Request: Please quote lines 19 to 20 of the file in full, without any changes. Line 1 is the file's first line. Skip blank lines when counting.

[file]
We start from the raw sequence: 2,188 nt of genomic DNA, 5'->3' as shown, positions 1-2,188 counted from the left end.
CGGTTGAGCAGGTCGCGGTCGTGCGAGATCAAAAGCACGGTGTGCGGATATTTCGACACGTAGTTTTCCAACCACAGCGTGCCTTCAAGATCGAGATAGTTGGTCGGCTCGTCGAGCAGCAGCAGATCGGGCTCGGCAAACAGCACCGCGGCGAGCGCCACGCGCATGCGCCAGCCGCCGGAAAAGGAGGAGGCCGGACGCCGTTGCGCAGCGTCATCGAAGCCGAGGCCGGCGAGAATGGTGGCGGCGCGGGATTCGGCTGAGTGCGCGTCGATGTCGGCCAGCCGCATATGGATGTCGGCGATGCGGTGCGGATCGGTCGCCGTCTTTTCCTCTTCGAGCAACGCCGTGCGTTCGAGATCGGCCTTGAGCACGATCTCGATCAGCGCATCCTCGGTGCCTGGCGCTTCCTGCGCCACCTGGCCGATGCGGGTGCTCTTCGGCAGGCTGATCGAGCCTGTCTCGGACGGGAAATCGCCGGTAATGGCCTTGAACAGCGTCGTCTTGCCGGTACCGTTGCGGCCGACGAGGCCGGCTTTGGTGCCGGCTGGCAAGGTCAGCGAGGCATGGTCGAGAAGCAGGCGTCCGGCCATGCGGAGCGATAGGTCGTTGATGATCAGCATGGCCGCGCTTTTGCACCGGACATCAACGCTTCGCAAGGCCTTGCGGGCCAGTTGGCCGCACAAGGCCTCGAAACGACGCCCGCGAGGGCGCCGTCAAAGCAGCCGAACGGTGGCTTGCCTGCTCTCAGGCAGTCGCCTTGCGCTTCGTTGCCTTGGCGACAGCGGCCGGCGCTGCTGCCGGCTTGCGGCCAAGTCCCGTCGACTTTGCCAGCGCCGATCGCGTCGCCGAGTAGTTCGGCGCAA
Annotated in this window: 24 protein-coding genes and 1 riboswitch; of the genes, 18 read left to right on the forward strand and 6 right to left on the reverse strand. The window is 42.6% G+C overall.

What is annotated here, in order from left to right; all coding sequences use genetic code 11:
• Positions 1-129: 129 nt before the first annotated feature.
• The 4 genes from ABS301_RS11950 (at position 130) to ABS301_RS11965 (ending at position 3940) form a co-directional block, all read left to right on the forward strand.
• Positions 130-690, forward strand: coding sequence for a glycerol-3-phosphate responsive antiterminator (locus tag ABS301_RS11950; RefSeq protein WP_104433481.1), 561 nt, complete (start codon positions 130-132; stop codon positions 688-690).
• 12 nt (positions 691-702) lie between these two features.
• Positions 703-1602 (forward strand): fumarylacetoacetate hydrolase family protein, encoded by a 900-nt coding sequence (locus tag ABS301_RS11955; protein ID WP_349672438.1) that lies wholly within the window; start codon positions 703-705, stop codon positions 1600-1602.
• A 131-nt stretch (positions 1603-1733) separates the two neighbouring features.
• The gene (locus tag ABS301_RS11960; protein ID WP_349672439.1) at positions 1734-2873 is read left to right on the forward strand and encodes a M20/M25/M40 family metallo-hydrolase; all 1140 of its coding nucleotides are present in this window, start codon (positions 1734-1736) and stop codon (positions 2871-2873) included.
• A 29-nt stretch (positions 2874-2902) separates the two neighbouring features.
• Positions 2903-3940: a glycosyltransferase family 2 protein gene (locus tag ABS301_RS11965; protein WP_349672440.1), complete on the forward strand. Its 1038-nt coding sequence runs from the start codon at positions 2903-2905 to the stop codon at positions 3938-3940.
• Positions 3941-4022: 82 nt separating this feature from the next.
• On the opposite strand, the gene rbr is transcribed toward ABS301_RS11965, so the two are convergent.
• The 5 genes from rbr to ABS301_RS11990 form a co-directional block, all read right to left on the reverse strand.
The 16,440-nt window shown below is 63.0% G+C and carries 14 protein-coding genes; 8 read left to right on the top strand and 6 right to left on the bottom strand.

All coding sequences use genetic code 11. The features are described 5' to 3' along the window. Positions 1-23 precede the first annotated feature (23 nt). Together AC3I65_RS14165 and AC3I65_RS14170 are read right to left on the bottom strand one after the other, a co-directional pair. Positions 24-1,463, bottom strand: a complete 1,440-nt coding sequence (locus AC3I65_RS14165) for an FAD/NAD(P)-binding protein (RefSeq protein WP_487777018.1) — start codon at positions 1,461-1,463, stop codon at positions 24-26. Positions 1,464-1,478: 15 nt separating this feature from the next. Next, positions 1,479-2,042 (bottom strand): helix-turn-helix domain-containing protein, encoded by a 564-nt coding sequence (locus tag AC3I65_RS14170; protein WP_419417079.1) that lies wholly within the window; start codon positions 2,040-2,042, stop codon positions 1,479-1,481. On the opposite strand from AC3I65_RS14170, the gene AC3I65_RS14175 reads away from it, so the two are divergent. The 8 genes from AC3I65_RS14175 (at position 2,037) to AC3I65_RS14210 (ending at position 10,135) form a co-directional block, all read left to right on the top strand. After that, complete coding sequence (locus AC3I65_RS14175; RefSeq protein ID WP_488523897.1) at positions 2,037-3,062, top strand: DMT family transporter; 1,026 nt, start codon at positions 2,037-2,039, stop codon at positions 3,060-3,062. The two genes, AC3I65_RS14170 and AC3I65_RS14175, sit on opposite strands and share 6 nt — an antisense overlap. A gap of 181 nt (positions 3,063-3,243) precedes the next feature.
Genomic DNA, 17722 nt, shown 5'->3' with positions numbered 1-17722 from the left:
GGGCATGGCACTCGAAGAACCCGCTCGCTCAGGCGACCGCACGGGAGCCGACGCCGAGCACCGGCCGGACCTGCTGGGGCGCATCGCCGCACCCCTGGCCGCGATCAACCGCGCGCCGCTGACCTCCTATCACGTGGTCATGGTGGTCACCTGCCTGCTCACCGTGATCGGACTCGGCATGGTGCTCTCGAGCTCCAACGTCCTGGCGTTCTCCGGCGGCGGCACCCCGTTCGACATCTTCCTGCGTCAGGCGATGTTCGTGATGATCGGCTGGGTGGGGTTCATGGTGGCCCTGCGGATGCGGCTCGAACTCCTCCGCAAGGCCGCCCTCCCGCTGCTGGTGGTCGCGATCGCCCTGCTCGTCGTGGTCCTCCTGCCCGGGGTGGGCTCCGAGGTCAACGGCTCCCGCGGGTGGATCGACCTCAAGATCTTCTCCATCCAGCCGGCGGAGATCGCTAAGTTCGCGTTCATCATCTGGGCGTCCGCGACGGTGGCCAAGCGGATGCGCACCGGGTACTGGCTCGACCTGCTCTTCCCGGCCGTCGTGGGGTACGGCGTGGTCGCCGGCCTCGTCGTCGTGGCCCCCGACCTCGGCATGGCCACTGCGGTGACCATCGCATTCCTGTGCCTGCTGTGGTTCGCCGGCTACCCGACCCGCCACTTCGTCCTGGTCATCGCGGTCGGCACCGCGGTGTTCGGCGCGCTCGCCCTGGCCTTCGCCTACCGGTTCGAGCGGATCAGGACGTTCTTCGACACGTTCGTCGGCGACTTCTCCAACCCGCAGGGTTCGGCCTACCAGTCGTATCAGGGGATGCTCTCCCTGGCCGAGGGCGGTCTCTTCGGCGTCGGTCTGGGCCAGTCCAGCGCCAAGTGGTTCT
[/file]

Genomic DNA, 17722 nt, shown 5'->3' with positions numbered 1-17722 from the left:
GGGCATGGCACTCGAAGAACCCGCTCGCTCAGGCGACCGCACGGGAGCCGACGCCGAGCACCGGCCGGACCTGCTGGGGCGCATCGCCGCACCCCTGGCCGCGATCAACCGCGCGCCGCTGACCTCCTATCACGTGGTCATGGTGGTCACCTGCCTGCTCACCGTGATCGGACTCGGCATGGTGCTCTCGAGCTCCAACGTCCTGGCGTTCTCCGGCGGCGGCACCCCGTTCGACATCTTCCTGCGTCAGGCGATGTTCGTGATGATCGGCTGGGTGGGGTTCATGGTGGCCCTGCGGATGCGGCTCGAACTCCTCCGCAAGGCCGCCCTCCCGCTGCTGGTGGTCGCGATCGCCCTGCTCGTCGTGGTCCTCCTGCCCGGGGTGGGCTCCGAGGTCAACGGCTCCCGCGGGTGGATCGACCTCAAGATCTTCTCCATCCAGCCGGCGGAGATCGCTAAGTTCGCGTTCATCATCTGGGCGTCCGCGACGGTGGCCAAGCGGATGCGCACCGGGTACTGGCTCGACCTGCTCTTCCCGGCCGTCGTGGGGTACGGCGTGGTCGCCGGCCTCGTCGTCGTGGCCCCCGACCTCGGCATGGCCACTGCGGTGACCATCGCATTCCTGTGCCTGCTGTGGTTCGCCGGCTACCCGACCCGCCACTTCGTCCTGGTCATCGCGGTCGGCACCGCGGTGTTCGGCGCGCTCGCCCTGGCCTTCGCCTACCGGTTCGAGCGGATCAGGACGTTCTTCGACACGTTCGTCGGCGACTTCTCCAACCCGCAGGGTTCGGCCTACCAGTCGTATCAGGGGATGCTCTCCCTGGCCGAGGGCGGTCTCTTCGGCGTCGGTCTGGGCCAGTCCAGCGCCAAGTGGTTCT